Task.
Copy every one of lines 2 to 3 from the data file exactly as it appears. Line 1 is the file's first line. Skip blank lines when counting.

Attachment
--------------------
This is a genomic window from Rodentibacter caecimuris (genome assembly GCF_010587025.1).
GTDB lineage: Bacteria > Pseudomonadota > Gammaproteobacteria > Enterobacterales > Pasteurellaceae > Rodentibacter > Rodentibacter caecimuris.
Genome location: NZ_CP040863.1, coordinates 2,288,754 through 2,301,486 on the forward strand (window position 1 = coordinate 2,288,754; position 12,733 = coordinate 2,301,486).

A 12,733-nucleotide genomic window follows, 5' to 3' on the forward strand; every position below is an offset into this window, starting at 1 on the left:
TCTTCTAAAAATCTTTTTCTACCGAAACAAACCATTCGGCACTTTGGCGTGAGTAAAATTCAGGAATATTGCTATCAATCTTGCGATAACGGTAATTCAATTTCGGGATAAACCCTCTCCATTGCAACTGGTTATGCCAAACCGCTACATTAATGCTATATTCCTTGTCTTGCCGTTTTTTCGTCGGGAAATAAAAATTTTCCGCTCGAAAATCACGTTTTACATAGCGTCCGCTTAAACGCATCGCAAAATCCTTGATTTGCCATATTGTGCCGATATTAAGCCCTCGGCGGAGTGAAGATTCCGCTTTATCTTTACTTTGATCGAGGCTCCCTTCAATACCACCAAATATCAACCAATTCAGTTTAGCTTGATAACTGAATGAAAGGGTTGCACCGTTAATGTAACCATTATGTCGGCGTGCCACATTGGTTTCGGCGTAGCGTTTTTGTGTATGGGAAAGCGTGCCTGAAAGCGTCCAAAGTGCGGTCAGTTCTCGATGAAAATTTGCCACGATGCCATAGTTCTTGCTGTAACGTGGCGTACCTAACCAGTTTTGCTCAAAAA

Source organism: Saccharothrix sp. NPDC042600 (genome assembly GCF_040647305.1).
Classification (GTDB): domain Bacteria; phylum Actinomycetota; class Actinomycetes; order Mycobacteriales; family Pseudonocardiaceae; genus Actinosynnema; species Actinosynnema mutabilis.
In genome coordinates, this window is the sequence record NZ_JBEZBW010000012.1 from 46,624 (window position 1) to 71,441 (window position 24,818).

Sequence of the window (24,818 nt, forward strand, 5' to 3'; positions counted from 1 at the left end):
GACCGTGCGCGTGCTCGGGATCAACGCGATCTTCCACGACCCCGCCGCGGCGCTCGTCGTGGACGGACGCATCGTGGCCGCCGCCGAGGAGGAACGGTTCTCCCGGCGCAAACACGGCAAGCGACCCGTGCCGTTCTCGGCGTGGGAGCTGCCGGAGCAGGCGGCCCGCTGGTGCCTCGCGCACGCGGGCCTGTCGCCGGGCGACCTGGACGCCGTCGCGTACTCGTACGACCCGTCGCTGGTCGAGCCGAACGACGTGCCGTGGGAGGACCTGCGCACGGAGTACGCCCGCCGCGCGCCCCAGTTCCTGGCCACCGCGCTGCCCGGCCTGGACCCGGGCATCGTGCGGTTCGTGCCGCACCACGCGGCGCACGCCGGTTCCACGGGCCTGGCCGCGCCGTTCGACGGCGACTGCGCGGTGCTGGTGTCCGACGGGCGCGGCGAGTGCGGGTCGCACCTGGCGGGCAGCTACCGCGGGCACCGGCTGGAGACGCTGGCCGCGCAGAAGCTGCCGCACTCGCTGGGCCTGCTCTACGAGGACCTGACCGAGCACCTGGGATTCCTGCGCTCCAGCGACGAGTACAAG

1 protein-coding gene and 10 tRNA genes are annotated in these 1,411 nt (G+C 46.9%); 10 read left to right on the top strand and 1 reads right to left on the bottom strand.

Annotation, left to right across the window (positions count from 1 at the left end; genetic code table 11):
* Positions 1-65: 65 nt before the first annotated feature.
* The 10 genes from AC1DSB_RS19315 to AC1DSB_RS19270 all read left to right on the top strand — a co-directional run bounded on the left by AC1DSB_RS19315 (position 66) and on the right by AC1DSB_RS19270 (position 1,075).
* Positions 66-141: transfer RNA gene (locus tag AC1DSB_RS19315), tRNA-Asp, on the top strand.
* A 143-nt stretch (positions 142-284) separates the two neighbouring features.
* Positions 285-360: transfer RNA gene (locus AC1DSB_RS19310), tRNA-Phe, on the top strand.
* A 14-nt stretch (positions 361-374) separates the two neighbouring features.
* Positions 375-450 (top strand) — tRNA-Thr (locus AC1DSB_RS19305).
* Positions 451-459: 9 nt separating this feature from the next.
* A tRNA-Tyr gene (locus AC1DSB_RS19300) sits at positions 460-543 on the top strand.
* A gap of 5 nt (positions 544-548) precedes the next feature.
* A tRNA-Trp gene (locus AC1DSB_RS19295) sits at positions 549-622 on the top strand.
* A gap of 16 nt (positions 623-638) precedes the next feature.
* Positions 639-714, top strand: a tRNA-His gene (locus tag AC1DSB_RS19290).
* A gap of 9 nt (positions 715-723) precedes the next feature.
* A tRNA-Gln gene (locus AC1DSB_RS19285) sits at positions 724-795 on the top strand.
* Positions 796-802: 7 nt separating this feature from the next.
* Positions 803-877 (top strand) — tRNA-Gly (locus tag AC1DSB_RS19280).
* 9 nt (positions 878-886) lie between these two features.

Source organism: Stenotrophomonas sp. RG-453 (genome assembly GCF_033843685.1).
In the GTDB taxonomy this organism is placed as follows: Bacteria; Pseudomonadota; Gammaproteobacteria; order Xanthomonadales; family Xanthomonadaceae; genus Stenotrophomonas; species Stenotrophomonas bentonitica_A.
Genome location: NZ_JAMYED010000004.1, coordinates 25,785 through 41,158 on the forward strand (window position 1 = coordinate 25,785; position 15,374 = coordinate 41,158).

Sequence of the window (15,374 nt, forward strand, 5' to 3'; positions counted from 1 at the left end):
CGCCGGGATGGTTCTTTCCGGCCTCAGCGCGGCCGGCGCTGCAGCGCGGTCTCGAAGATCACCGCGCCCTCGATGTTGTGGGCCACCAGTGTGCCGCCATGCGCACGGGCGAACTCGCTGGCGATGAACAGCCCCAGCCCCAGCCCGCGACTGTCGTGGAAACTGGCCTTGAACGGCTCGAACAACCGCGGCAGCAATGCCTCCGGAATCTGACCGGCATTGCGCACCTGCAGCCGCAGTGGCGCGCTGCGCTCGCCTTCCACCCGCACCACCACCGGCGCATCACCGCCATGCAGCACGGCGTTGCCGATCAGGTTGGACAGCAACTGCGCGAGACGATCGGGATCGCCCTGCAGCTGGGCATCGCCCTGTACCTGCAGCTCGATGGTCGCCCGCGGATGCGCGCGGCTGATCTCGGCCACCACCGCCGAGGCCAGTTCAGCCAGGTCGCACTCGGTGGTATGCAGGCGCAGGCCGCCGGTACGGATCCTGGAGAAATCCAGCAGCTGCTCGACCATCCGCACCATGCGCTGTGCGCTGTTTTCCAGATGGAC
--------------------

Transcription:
GTDB lineage: Bacteria > Pseudomonadota > Gammaproteobacteria > Enterobacterales > Pasteurellaceae > Rodentibacter > Rodentibacter caecimuris.
Genome location: NZ_CP040863.1, coordinates 2,288,754 through 2,301,486 on the forward strand (window position 1 = coordinate 2,288,754; position 12,733 = coordinate 2,301,486).